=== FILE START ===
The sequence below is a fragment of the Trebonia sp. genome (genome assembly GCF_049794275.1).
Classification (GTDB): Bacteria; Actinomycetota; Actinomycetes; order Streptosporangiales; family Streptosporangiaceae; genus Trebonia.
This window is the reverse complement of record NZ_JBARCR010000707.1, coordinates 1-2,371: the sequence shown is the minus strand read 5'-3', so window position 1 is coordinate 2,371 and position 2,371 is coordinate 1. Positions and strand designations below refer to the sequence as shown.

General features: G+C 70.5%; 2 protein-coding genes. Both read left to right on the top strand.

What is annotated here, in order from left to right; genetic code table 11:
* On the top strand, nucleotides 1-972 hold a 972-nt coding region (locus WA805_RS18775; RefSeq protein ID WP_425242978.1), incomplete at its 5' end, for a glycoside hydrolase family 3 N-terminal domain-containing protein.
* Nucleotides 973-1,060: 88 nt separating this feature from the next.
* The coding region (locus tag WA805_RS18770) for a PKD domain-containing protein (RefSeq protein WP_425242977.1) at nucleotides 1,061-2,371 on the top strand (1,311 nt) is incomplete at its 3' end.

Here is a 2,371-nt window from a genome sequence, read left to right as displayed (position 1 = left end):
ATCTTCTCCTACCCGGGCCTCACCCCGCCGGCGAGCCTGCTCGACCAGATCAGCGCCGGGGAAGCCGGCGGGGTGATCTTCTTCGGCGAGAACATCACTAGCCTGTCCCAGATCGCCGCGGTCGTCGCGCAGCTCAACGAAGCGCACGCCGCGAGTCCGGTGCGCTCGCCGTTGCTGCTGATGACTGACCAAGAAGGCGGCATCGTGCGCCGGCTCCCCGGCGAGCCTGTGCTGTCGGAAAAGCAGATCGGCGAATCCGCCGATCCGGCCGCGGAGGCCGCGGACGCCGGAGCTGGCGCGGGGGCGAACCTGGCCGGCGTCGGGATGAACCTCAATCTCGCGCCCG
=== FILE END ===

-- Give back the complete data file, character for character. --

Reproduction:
The sequence below is a fragment of the Trebonia sp. genome (genome assembly GCF_049794275.1).
Classification (GTDB): Bacteria; Actinomycetota; Actinomycetes; order Streptosporangiales; family Streptosporangiaceae; genus Trebonia.
This window is the reverse complement of record NZ_JBARCR010000707.1, coordinates 1-2,371: the sequence shown is the minus strand read 5'-3', so window position 1 is coordinate 2,371 and position 2,371 is coordinate 1. Positions and strand designations below refer to the sequence as shown.

General features: G+C 70.5%; 2 protein-coding genes. Both read left to right on the top strand.

What is annotated here, in order from left to right; genetic code table 11:
* On the top strand, nucleotides 1-972 hold a 972-nt coding region (locus WA805_RS18775; RefSeq protein ID WP_425242978.1), incomplete at its 5' end, for a glycoside hydrolase family 3 N-terminal domain-containing protein.
* Nucleotides 973-1,060: 88 nt separating this feature from the next.
* The coding region (locus tag WA805_RS18770) for a PKD domain-containing protein (RefSeq protein WP_425242977.1) at nucleotides 1,061-2,371 on the top strand (1,311 nt) is incomplete at its 3' end.

Here is a 2,371-nt window from a genome sequence, read left to right as displayed (position 1 = left end):
ATCTTCTCCTACCCGGGCCTCACCCCGCCGGCGAGCCTGCTCGACCAGATCAGCGCCGGGGAAGCCGGCGGGGTGATCTTCTTCGGCGAGAACATCACTAGCCTGTCCCAGATCGCCGCGGTCGTCGCGCAGCTCAACGAAGCGCACGCCGCGAGTCCGGTGCGCTCGCCGTTGCTGCTGATGACTGACCAAGAAGGCGGCATCGTGCGCCGGCTCCCCGGCGAGCCTGTGCTGTCGGAAAAGCAGATCGGCGAATCCGCCGATCCGGCCGCGGAGGCCGCGGACGCCGGAGCTGGCGCGGGGGCGAACCTGGCCGGCGTCGGGATGAACCTCAATCTCGCGCCCG